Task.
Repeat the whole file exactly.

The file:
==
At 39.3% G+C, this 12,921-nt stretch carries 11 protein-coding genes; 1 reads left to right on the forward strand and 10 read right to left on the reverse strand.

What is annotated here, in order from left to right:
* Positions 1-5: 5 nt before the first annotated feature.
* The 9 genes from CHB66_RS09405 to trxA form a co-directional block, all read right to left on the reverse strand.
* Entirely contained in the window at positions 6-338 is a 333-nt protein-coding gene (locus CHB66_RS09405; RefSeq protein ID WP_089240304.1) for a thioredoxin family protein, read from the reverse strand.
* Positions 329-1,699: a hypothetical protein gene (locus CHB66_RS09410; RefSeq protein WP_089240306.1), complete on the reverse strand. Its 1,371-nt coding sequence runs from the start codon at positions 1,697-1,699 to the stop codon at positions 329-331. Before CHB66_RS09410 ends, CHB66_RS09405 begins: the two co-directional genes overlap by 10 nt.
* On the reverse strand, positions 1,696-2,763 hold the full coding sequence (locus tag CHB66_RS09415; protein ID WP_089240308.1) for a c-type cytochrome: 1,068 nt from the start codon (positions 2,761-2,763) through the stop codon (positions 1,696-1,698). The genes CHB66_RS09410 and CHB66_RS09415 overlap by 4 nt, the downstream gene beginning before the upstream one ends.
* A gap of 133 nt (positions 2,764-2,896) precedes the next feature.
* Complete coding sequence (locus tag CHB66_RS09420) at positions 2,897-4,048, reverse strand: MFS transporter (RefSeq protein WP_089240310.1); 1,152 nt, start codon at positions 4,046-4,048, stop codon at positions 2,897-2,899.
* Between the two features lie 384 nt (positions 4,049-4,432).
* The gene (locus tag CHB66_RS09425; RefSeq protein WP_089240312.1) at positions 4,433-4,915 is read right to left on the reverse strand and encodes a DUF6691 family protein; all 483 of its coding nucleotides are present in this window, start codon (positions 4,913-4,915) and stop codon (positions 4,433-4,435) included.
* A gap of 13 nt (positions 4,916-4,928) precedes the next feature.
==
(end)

At 39.3% G+C, this 12,921-nt stretch carries 11 protein-coding genes; 1 reads left to right on the forward strand and 10 read right to left on the reverse strand.

What is annotated here, in order from left to right:
* Positions 1-5: 5 nt before the first annotated feature.
* The 9 genes from CHB66_RS09405 to trxA form a co-directional block, all read right to left on the reverse strand.
* Entirely contained in the window at positions 6-338 is a 333-nt protein-coding gene (locus CHB66_RS09405; RefSeq protein ID WP_089240304.1) for a thioredoxin family protein, read from the reverse strand.
* Positions 329-1,699: a hypothetical protein gene (locus CHB66_RS09410; RefSeq protein WP_089240306.1), complete on the reverse strand. Its 1,371-nt coding sequence runs from the start codon at positions 1,697-1,699 to the stop codon at positions 329-331. Before CHB66_RS09410 ends, CHB66_RS09405 begins: the two co-directional genes overlap by 10 nt.
* On the reverse strand, positions 1,696-2,763 hold the full coding sequence (locus tag CHB66_RS09415; protein ID WP_089240308.1) for a c-type cytochrome: 1,068 nt from the start codon (positions 2,761-2,763) through the stop codon (positions 1,696-1,698). The genes CHB66_RS09410 and CHB66_RS09415 overlap by 4 nt, the downstream gene beginning before the upstream one ends.
* A gap of 133 nt (positions 2,764-2,896) precedes the next feature.
* Complete coding sequence (locus tag CHB66_RS09420) at positions 2,897-4,048, reverse strand: MFS transporter (RefSeq protein WP_089240310.1); 1,152 nt, start codon at positions 4,046-4,048, stop codon at positions 2,897-2,899.
* Between the two features lie 384 nt (positions 4,049-4,432).
* The gene (locus tag CHB66_RS09425; RefSeq protein WP_089240312.1) at positions 4,433-4,915 is read right to left on the reverse strand and encodes a DUF6691 family protein; all 483 of its coding nucleotides are present in this window, start codon (positions 4,913-4,915) and stop codon (positions 4,433-4,435) included.
* A gap of 13 nt (positions 4,916-4,928) precedes the next feature.